HC Deb 08 February 1944 vol 396 c1609
22. Mr. Douglas

asked the Secretary of State for War whether his attention has been called to a case in which some children of Nine Elms, Battersea, were convicted of stealing bombs from an Army dump; and what steps are being taken to make such dangerous articles inaccessible to children.

Sir J. Grigg

Extensive measures are taken to guard Army ammunition, partly by keeping it locked up in barbed wire enclosures and partly by organising mobile guards to watch the stores. But I regret that it cannot be stored in such conditions that no thief can possibly reach it. For example, I am informed that the boys involved in the theft to which my hon. Friend refers had to cross a strong barbed wire fence and break off a heavy padlock with a crowbar in order to get into the store.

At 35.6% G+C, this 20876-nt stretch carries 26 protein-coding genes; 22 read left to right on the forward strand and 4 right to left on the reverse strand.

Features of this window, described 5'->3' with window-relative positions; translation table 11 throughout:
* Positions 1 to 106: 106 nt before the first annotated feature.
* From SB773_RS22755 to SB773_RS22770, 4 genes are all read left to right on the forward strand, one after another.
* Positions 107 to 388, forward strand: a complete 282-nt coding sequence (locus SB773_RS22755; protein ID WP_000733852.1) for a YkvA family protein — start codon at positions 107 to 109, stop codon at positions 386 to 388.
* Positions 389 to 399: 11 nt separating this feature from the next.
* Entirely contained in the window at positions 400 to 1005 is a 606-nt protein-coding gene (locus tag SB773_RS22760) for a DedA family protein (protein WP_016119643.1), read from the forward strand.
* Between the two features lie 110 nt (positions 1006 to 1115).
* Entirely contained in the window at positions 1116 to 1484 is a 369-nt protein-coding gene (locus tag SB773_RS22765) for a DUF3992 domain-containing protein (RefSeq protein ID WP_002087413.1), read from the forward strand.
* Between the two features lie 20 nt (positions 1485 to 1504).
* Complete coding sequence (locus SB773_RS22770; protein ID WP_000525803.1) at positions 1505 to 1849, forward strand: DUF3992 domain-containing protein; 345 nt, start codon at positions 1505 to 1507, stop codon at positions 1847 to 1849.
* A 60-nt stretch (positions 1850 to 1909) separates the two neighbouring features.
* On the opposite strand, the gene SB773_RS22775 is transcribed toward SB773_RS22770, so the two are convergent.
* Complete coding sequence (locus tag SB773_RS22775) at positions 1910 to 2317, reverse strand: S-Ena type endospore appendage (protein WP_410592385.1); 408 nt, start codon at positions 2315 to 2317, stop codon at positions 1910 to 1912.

Mr. Douglas

Is the right hon. Gentleman aware that these boys were only nine or 10 years of age?

Sir J. Grigg

I should think that their future is extremely unpromising.

Mr. Gallacher

What sort of watch is kept when boys can climb over such a fence and steal bombs?

Sir J. Grigg

Unfortunately, with the extremely high degree of mobilisation of man-power in this country, you cannot insure against every possible contingency.